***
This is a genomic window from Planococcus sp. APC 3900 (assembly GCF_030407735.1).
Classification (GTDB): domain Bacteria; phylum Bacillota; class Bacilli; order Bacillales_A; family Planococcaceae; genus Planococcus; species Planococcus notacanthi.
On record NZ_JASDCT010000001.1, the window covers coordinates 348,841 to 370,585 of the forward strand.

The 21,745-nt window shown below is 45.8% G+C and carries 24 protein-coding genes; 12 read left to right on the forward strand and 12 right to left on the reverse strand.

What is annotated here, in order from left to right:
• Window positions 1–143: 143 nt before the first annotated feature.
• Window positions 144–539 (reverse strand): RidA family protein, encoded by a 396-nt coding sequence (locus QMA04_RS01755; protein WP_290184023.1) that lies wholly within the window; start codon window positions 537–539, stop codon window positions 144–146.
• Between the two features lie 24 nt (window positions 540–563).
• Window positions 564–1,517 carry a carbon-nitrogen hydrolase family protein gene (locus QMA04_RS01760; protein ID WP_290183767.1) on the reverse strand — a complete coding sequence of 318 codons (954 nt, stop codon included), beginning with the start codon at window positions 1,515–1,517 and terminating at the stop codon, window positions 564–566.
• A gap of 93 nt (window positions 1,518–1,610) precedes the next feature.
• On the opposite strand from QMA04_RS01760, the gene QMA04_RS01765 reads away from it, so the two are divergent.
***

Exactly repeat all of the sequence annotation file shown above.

This is a genomic window from Planococcus sp. APC 3900 (assembly GCF_030407735.1).
Classification (GTDB): domain Bacteria; phylum Bacillota; class Bacilli; order Bacillales_A; family Planococcaceae; genus Planococcus; species Planococcus notacanthi.
On record NZ_JASDCT010000001.1, the window covers coordinates 348,841 to 370,585 of the forward strand.

The 21,745-nt window shown below is 45.8% G+C and carries 24 protein-coding genes; 12 read left to right on the forward strand and 12 right to left on the reverse strand.

What is annotated here, in order from left to right:
• Window positions 1–143: 143 nt before the first annotated feature.
• Window positions 144–539 (reverse strand): RidA family protein, encoded by a 396-nt coding sequence (locus QMA04_RS01755; protein WP_290184023.1) that lies wholly within the window; start codon window positions 537–539, stop codon window positions 144–146.
• Between the two features lie 24 nt (window positions 540–563).
• Window positions 564–1,517 carry a carbon-nitrogen hydrolase family protein gene (locus QMA04_RS01760; protein ID WP_290183767.1) on the reverse strand — a complete coding sequence of 318 codons (954 nt, stop codon included), beginning with the start codon at window positions 1,515–1,517 and terminating at the stop codon, window positions 564–566.
• A gap of 93 nt (window positions 1,518–1,610) precedes the next feature.
• On the opposite strand from QMA04_RS01760, the gene QMA04_RS01765 reads away from it, so the two are divergent.